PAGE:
With the beginning of a new year, it is the perfect time for a retrospective of the top ten EY Family Business findings of 2015 based on our analysis from the global family business survey. Continue reading →
Succession is one of the most critical issues encountered by family businesses. Several factors including family dynamics and the emotional connection that family members feel toward their businesses can make addressing succession a complex issue. Continue reading →
The importance of family businesses to the global economy is undeniable. According to the European Commission, they account for more than 60% of all companies in Europe and the Americas and about 50% of employment. But for many, succession planning can be a cause of anxiety, and there are many misconceptions around what is involved.
A risk-taker and an opportunity seeker, 25-year-old Akbar Sheikh, Managing Director of Sheikh Holdings, won the first ever EY NextGen Club Award for his outstanding work in the UK real estate market. In 2011, he decided to set up a family office, while also forming a real estate and private equity division under Sheikh Holdings, the company that represents the Sheikh family’s business activities. With this new division, he delivered a residential scheme that was not only profitable, but that also had a substantial positive impact on the local community. And this makes him a truly inspirational figure for all young NextGen members, and the perfect choice for the NextGen Club Award.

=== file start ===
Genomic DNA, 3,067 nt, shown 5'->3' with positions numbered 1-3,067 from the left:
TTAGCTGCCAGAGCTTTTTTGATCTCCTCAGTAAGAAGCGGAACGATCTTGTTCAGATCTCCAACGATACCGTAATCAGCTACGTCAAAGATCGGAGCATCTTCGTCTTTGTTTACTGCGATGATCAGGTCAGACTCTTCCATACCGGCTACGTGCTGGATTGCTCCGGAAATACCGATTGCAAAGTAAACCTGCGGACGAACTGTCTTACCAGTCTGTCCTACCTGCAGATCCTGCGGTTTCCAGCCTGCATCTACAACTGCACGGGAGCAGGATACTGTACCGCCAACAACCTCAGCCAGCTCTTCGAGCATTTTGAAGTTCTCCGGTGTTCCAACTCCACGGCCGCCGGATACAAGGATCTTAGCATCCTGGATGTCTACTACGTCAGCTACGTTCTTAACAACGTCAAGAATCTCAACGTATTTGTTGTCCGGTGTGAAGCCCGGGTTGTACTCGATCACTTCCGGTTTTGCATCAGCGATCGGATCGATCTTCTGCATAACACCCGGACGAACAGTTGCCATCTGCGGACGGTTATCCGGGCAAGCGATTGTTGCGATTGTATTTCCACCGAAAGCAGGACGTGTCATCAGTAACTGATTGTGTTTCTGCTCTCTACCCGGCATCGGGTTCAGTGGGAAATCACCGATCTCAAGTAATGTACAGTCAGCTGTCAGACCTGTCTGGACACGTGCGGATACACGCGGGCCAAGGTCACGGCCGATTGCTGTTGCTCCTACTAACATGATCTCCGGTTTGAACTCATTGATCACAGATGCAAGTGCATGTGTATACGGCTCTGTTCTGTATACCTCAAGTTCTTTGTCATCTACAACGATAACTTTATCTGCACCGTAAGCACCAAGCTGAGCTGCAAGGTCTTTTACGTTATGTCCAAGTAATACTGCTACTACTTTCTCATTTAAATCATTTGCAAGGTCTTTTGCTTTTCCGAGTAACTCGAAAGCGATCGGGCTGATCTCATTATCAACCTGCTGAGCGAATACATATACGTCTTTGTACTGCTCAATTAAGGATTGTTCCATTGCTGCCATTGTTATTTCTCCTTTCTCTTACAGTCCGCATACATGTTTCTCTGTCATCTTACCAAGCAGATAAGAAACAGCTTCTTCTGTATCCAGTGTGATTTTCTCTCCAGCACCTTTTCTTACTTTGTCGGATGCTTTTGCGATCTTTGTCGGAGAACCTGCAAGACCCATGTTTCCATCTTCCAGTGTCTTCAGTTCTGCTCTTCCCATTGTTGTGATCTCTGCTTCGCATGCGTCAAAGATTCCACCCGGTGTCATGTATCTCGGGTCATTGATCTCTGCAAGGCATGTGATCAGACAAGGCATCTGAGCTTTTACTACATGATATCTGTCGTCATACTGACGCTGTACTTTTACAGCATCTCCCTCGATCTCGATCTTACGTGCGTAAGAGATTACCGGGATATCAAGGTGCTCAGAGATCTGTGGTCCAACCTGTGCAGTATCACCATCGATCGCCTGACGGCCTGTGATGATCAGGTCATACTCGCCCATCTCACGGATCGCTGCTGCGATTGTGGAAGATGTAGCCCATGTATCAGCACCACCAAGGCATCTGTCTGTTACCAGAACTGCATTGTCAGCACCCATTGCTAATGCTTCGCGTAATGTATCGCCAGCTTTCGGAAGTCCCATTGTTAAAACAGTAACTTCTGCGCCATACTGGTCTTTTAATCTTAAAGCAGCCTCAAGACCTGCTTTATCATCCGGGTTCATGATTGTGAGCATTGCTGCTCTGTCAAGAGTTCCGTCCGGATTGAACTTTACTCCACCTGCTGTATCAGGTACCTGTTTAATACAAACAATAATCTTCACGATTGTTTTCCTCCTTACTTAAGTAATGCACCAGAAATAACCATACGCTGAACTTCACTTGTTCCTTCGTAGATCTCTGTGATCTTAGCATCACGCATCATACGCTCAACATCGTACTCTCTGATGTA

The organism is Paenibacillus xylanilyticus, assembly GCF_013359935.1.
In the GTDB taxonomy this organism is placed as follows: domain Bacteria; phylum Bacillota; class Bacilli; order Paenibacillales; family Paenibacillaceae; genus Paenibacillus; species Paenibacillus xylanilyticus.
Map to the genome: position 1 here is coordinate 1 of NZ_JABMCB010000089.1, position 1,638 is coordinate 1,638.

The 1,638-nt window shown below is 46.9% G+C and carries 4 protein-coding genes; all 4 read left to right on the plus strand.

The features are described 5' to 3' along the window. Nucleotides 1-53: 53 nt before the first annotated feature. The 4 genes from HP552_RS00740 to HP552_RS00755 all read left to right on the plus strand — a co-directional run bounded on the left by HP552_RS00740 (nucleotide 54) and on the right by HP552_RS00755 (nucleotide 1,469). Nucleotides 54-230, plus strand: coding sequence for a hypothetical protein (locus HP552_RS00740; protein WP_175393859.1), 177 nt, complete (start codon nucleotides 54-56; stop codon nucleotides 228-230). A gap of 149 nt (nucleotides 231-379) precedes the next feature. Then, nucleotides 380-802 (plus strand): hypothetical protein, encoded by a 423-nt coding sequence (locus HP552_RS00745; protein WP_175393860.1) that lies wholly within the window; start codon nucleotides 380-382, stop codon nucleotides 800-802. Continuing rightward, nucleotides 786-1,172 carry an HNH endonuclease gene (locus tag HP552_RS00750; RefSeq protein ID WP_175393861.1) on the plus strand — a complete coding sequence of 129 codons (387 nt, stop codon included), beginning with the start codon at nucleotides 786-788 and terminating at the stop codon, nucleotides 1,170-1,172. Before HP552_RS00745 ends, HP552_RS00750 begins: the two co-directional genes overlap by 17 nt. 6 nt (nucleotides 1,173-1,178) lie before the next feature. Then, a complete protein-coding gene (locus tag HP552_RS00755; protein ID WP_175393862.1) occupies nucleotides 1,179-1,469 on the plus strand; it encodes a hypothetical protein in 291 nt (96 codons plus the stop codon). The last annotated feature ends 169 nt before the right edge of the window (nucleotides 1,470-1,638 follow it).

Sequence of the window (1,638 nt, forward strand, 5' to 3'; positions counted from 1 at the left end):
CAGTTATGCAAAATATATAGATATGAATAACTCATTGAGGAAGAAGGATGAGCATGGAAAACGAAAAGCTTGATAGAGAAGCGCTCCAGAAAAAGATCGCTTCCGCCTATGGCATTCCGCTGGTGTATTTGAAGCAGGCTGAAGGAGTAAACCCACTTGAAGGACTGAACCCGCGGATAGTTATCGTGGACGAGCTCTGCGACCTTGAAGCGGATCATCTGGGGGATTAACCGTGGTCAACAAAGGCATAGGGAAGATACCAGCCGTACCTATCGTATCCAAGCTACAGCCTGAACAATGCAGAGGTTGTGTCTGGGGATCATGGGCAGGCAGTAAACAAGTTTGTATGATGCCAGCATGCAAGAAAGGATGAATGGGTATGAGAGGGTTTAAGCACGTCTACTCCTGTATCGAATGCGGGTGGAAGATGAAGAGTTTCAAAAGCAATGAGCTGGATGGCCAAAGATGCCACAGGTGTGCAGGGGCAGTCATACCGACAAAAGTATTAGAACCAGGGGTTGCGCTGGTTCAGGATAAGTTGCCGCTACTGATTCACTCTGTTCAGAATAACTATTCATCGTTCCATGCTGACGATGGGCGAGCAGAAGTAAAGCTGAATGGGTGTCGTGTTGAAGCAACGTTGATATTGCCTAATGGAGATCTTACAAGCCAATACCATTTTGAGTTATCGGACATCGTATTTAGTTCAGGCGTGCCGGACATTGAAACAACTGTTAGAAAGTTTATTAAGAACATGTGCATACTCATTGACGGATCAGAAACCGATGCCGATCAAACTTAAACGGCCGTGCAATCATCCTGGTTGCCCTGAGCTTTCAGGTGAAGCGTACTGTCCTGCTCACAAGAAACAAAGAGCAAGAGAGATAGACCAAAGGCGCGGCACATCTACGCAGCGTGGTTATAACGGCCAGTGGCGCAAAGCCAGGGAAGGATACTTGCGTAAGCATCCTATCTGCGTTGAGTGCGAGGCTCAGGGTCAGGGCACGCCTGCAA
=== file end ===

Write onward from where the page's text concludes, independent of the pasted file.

To find out more about EY’s NextGen Club click here.
In this final blog, I want to look at a case where this control takes the form of letting go. This is about new leaders being able to make decisions and take actions the previous generation may not have been able to.
To illustrate this, I’d like to use the example of the Johnson family. John Johnson and his wife Eunice founded Johnson Publishing in 1942 to bring to market Ebony and Jet, among the first magazines targeted at African-Americans.
Last week my last blog introduced the idea of “control from the grave” in family businesses and examined how it can exert such a powerful force. I want to explore this theme further and look at control that’s implicit and has more to do with influence – I call this my “ghost on the wall” theory.
This time, I want to use the example of the Crown family business. Material Service Corporation was started by 23-year-old Henry Crown after World War I with a loan of US$10,000.